Thanks to everyone who participated in my little giveaway! We got out five winners and I’m hoping (and fairly certain) we’ll have more giveaways coming up! So don’t despair if you didn’t win this time!
Congrats to John in Connecticut, Kathy in Maine, Cathy in Massachusetts, Donna in Texas and Tom in Florida on winning the DVDS!
Now the rest of this will be a little rambling…bear with me!
I was out the other night with friends I’ve met through baseball (as many of you know, the Internet has brought many a like-minded group together!) and we were talking about how odd this year’s World Series win has been. Odd in that it feels almost natural. One friend commented on where she planned to go for the “next parade”. And it wasn’t said with any sense of entitlement and when she said it she acknowledged that it was crazy she could even feel that way. I’d say the majority of friends I’ve made through our united love of baseball and the Red Sox are in their forties or older. That is to say, they’ve (we’ve) seen a lot of lean years in our baseball fandom and for those of us who are Boston sports fans, our sports fandom in general. Heck the Celtics were all we really had to keep us going for quite some time and even they had 22 years between their two most recent championships.
So far, it’s been my experience that this time around Red Sox fans aren’t doing the things they did in 2004 (or even 2007). Sure everyone seems to have a championship t-shirt or pennant or maybe they picked up the Sports Illustrated special issue…but you don’t see fans clamoring to be saturated with Red Sox World Series memorabilia the way we were in the past. Maybe this is our version of “acting like we’ve been there before”? I know for me the three World Series wins I’ve seen have been markedly different. 2004 was emotional. For all the older Red Sox fans and players who never saw or never thought they’d see, a World Series Championship banner go up . I spent the day of the 2004 “rolling rally” watching from home, sobbing like a baby. In 2007 I really felt like it was for me…us….and all I wanted to do was party. So I went to the parade with two friends and we spent the day celebrating. It was a blast, if not a bit of a blur. This year I almost didn’t go to the parade because of things going on at home and was talked into it…and I’m glad I was. It was, again, a blast, but it was different. I spent more time looking, really looking at the team and thinking about what it must mean to them. So many of them a bit older than the average player and now they will forever be labeled “champions”. One of my favorite baseball stories ever being Daniel Nava, undrafted and eventually “purchased” for $1 by the Red Sox (turning into $1500) is now a member of a “World Champion” baseball team. How wonderfully ridiculous is that?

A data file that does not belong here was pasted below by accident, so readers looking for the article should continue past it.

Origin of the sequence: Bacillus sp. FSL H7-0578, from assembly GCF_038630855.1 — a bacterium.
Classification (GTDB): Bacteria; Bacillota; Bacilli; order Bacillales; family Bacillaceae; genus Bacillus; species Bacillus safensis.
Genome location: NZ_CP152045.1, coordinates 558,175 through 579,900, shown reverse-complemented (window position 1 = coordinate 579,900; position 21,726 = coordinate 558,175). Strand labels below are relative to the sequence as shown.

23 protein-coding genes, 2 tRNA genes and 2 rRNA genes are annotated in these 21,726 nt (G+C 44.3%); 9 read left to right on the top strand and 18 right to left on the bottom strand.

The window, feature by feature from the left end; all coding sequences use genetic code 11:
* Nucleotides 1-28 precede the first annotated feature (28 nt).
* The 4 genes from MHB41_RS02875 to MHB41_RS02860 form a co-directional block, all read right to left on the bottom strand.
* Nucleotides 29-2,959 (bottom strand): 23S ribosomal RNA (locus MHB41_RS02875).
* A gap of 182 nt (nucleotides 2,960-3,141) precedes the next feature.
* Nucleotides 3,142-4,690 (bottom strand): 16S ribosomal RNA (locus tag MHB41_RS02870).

Even though the likes of Bill Maher will have you think what happened in April wasn’t that big of a deal (or that there was no connection to the Red Sox and their fans), thinking back on how dark Patriots Day became (after being so happy about a Red Sox walk-off win) and seeing the Red Sox bring the World Series trophy to the finish line of the Boston Marathon felt like the perfect way to end this season. And I will admit to feeling just a bit of attitude while standing on Boylston Street on the day of the parade, up against the barricades that lines the streets on April 15th. There is nothing that will make up for what happened at the Boston Marathon and no number of trophies or parades will bring back the lives lost and devastated by the bombings but there is a part of me that felt like the Red Sox reminded us this year that no matter how terrible things are…it’s still okay to be happy. So thanks for making us happy, Red Sox!
So while I’m still processing this ridiculously wonderful season, I received an email asking if I’d like to give away a DVD to help baseball fans get through the long, cold, MLB-less nights we have ahead of us.
Originally released in 2008, 2013 World Series MVP David Ortiz (woooo!!!!!) is interviewed in this documentary about the Dominican Republic and baseball. But let the PR people do the heavy lifting:
In the uplifting spirit of the classic sports documentary Hoop Dreams, comes ROAD TO THE BIG LEAGUES, a grand-slam documentary from filmmaker Jared Goodman. Offering a fascinating behind-the-scenes look at the Dominican Republic’s obsession with baseball, viewers will quickly understand that, to the residents of this island nation, America’s National Pastime is more than just a game – it’s a way of life. And as the 2013 Fall Classic® gets underway, IndiePix® brings ROAD TO THE BIG LEAGUES to DVD. Featuring interviews with Dominican big league stars such as David Ortiz and Vladimir Guererro, this documentary, called “a well-addressed portrayal of pursuing a dream, believing in your heroes, and putting every obstacle aside,” also features championship-caliber extras including a behind-the-scenes featurette from the Dominican Winter League, David Ortiz in training, an interview with director Goodman and more!
IndiePix Films is being terribly generous this November, offering up five copies of this DVD to the friends of Toeing the Rubber. Now I’d love to make this difficult with a trivia contest or the like but I think our brains are all still full of BEARD so I’ll make this easy (besides, I’m pretty sure we’ll be having another DVD giveaway coming up that folks will be excited for and I’ll need to make you all work a little for that one!). So if you’d like to receive a free copy of ROAD TO THE BIG LEAGUES just leave a comment either here on this entry on the blog or on the thread where this entry is posted on Facebook. I’ll give you the rest of the week…until midnight on Sunday…and I’ll pick five random people and be in touch with you once I pick the winners!
So talk at me, peeps, and you could win a great little prize!